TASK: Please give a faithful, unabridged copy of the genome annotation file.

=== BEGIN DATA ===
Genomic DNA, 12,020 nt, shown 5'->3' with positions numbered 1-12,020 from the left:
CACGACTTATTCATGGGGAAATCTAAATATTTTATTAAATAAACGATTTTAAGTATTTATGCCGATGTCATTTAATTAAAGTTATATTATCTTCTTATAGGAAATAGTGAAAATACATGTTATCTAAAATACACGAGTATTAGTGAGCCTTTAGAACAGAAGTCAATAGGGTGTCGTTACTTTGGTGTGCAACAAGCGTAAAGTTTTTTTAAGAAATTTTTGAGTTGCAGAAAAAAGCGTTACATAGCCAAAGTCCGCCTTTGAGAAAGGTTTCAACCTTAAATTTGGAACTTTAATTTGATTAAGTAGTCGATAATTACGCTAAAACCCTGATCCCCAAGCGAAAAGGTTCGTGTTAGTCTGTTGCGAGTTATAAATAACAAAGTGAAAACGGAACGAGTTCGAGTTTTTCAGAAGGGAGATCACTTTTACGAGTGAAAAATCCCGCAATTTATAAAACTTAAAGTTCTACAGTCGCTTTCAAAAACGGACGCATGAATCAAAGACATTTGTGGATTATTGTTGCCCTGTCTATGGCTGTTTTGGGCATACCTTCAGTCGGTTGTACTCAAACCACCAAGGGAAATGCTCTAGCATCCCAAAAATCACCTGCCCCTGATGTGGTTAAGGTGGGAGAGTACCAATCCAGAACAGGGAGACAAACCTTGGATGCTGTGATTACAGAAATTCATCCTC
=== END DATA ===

Genomic DNA, 12,020 nt, shown 5'->3' with positions numbered 1-12,020 from the left:
CACGACTTATTCATGGGGAAATCTAAATATTTTATTAAATAAACGATTTTAAGTATTTATGCCGATGTCATTTAATTAAAGTTATATTATCTTCTTATAGGAAATAGTGAAAATACATGTTATCTAAAATACACGAGTATTAGTGAGCCTTTAGAACAGAAGTCAATAGGGTGTCGTTACTTTGGTGTGCAACAAGCGTAAAGTTTTTTTAAGAAATTTTTGAGTTGCAGAAAAAAGCGTTACATAGCCAAAGTCCGCCTTTGAGAAAGGTTTCAACCTTAAATTTGGAACTTTAATTTGATTAAGTAGTCGATAATTACGCTAAAACCCTGATCCCCAAGCGAAAAGGTTCGTGTTAGTCTGTTGCGAGTTATAAATAACAAAGTGAAAACGGAACGAGTTCGAGTTTTTCAGAAGGGAGATCACTTTTACGAGTGAAAAATCCCGCAATTTATAAAACTTAAAGTTCTACAGTCGCTTTCAAAAACGGACGCATGAATCAAAGACATTTGTGGATTATTGTTGCCCTGTCTATGGCTGTTTTGGGCATACCTTCAGTCGGTTGTACTCAAACCACCAAGGGAAATGCTCTAGCATCCCAAAAATCACCTGCCCCTGATGTGGTTAAGGTGGGAGAGTACCAATCCAGAACAGGGAGACAAACCTTGGATGCTGTGATTACAGAAATTCATCCTC